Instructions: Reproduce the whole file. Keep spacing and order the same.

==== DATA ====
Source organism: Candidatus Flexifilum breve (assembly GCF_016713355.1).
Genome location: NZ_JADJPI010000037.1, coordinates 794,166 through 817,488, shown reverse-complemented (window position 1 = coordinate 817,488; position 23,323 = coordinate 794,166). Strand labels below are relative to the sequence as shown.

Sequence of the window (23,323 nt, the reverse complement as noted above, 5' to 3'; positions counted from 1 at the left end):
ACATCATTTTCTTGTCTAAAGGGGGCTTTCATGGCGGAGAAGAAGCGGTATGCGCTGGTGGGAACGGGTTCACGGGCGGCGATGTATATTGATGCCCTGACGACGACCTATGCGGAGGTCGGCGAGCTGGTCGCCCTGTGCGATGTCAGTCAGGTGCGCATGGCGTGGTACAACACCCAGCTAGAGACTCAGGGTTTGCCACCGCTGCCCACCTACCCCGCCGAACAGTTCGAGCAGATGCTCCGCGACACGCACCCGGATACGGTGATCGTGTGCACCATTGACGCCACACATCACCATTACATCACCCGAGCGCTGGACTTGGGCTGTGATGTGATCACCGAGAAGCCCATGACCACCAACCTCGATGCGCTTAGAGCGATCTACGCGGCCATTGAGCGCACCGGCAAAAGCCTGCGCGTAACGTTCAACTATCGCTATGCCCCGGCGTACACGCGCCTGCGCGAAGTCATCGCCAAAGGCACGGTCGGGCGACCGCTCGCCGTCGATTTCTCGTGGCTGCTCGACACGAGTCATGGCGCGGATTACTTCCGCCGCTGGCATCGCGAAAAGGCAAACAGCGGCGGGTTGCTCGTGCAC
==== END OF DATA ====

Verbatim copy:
Source organism: Candidatus Flexifilum breve (assembly GCF_016713355.1).
Genome location: NZ_JADJPI010000037.1, coordinates 794,166 through 817,488, shown reverse-complemented (window position 1 = coordinate 817,488; position 23,323 = coordinate 794,166). Strand labels below are relative to the sequence as shown.

Sequence of the window (23,323 nt, the reverse complement as noted above, 5' to 3'; positions counted from 1 at the left end):
ACATCATTTTCTTGTCTAAAGGGGGCTTTCATGGCGGAGAAGAAGCGGTATGCGCTGGTGGGAACGGGTTCACGGGCGGCGATGTATATTGATGCCCTGACGACGACCTATGCGGAGGTCGGCGAGCTGGTCGCCCTGTGCGATGTCAGTCAGGTGCGCATGGCGTGGTACAACACCCAGCTAGAGACTCAGGGTTTGCCACCGCTGCCCACCTACCCCGCCGAACAGTTCGAGCAGATGCTCCGCGACACGCACCCGGATACGGTGATCGTGTGCACCATTGACGCCACACATCACCATTACATCACCCGAGCGCTGGACTTGGGCTGTGATGTGATCACCGAGAAGCCCATGACCACCAACCTCGATGCGCTTAGAGCGATCTACGCGGCCATTGAGCGCACCGGCAAAAGCCTGCGCGTAACGTTCAACTATCGCTATGCCCCGGCGTACACGCGCCTGCGCGAAGTCATCGCCAAAGGCACGGTCGGGCGACCGCTCGCCGTCGATTTCTCGTGGCTGCTCGACACGAGTCATGGCGCGGATTACTTCCGCCGCTGGCATCGCGAAAAGGCAAACAGCGGCGGGTTGCTCGTGCAC